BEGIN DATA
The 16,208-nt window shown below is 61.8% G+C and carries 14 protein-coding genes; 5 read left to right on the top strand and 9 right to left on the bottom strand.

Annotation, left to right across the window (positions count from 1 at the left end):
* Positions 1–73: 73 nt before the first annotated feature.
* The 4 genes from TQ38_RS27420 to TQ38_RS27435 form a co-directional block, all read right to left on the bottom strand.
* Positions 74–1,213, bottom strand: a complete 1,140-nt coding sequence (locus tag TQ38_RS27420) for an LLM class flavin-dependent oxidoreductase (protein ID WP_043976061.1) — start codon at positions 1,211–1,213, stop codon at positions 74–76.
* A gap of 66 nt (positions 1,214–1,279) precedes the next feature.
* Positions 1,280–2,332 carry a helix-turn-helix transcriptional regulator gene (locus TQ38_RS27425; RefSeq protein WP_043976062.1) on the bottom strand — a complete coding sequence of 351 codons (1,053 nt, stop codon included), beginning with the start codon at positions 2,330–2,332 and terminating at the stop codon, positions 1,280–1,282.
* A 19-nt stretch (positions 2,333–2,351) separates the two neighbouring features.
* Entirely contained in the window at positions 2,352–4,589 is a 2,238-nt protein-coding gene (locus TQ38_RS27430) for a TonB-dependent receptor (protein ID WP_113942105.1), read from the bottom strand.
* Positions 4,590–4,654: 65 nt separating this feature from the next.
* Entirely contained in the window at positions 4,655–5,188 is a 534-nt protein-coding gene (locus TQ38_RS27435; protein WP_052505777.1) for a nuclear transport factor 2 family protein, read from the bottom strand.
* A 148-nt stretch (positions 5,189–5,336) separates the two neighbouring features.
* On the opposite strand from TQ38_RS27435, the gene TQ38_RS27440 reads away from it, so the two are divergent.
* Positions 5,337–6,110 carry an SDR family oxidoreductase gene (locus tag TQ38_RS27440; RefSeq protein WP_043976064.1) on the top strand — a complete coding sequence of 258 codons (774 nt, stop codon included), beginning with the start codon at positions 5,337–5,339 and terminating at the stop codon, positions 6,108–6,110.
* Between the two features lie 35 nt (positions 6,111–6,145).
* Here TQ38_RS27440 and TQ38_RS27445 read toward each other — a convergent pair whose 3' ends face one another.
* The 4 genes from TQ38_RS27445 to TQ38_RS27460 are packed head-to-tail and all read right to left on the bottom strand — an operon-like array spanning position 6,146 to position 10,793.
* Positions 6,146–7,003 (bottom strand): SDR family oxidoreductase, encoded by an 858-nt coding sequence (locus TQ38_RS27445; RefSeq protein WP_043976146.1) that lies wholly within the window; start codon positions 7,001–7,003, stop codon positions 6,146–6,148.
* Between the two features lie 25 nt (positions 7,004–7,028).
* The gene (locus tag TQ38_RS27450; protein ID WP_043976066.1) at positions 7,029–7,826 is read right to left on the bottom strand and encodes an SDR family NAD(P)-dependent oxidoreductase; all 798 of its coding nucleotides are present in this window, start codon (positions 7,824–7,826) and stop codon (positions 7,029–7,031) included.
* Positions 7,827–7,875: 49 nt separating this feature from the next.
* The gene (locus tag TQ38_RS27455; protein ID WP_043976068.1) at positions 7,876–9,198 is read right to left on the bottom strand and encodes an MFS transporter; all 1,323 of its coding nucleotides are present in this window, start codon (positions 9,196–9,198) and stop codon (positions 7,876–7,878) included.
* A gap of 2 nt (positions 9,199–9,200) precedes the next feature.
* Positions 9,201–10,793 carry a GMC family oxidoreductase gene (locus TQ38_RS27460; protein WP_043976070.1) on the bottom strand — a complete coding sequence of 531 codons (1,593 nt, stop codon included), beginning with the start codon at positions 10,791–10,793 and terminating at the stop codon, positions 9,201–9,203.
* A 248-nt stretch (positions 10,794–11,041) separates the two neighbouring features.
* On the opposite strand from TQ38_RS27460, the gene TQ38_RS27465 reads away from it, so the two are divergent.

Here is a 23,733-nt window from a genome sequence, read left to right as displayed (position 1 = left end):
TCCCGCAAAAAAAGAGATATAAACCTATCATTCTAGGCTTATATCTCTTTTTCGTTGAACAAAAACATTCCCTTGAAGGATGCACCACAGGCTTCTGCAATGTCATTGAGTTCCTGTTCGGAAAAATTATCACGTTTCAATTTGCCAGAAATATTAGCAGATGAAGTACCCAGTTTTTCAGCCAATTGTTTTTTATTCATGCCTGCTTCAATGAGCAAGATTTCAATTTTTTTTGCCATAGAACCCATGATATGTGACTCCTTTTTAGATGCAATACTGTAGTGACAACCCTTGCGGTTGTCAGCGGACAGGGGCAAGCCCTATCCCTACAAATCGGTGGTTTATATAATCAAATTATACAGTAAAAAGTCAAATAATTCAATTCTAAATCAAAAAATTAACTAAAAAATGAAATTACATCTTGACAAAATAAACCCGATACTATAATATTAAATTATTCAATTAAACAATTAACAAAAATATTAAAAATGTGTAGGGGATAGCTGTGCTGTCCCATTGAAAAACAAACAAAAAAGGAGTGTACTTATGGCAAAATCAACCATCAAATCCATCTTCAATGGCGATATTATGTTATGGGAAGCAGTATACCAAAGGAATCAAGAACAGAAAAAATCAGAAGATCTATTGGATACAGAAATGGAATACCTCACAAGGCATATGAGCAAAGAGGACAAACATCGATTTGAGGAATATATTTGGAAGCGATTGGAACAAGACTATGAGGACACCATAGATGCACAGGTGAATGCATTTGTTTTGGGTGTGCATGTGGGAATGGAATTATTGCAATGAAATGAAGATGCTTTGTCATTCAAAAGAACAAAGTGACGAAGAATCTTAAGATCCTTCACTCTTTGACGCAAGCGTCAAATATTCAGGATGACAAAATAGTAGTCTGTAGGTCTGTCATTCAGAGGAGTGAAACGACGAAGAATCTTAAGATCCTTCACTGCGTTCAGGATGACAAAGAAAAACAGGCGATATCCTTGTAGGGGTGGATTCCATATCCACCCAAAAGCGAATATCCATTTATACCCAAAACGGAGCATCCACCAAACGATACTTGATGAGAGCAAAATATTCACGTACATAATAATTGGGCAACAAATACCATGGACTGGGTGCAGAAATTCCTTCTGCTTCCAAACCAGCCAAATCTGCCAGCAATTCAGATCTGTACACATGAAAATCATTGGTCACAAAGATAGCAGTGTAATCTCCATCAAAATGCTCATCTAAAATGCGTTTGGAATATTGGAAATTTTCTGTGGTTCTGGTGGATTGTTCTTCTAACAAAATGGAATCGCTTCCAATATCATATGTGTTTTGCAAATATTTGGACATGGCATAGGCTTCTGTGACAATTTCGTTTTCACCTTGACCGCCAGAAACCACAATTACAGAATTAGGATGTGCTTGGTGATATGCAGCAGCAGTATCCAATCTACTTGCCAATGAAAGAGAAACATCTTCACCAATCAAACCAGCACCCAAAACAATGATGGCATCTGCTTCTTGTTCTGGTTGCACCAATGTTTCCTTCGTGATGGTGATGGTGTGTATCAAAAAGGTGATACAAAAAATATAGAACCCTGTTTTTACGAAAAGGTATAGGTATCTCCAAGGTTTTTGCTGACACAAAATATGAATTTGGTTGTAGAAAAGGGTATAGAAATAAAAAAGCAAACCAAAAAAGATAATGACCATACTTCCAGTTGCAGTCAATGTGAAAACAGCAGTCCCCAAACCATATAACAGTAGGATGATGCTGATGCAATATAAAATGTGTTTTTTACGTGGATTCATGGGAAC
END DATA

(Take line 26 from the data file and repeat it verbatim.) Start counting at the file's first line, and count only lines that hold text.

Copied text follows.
* On the opposite strand from TQ38_RS27460, the gene TQ38_RS27465 reads away from it, so the two are divergent.